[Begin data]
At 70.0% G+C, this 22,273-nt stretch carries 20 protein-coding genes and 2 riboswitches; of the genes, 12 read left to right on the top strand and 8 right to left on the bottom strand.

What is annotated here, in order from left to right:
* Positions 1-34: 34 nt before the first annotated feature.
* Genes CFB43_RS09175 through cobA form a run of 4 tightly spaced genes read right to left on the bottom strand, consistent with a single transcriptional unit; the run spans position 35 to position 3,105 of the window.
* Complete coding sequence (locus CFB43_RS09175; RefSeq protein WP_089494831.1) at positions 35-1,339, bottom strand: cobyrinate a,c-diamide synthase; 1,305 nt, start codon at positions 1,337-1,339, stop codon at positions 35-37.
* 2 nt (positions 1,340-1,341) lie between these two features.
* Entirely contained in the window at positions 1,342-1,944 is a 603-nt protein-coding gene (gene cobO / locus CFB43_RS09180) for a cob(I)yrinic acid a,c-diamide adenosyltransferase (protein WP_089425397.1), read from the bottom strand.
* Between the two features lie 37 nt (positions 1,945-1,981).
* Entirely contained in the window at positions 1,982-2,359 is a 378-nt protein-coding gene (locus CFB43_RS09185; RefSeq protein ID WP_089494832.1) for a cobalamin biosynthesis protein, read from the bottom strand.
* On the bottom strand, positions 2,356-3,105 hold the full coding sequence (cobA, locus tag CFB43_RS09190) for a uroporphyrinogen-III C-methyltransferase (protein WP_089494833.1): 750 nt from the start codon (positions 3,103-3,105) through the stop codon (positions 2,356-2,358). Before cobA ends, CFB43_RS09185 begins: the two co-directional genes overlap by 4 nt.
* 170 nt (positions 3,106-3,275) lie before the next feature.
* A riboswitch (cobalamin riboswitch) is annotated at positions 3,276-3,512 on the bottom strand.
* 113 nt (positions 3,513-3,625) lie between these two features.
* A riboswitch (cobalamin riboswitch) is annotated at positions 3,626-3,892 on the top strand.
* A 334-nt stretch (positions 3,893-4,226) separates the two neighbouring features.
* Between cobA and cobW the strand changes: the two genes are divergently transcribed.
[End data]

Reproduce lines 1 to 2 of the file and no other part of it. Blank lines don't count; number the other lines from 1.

At 70.0% G+C, this 22,273-nt stretch carries 20 protein-coding genes and 2 riboswitches; of the genes, 12 read left to right on the top strand and 8 right to left on the bottom strand.

What is annotated here, in order from left to right: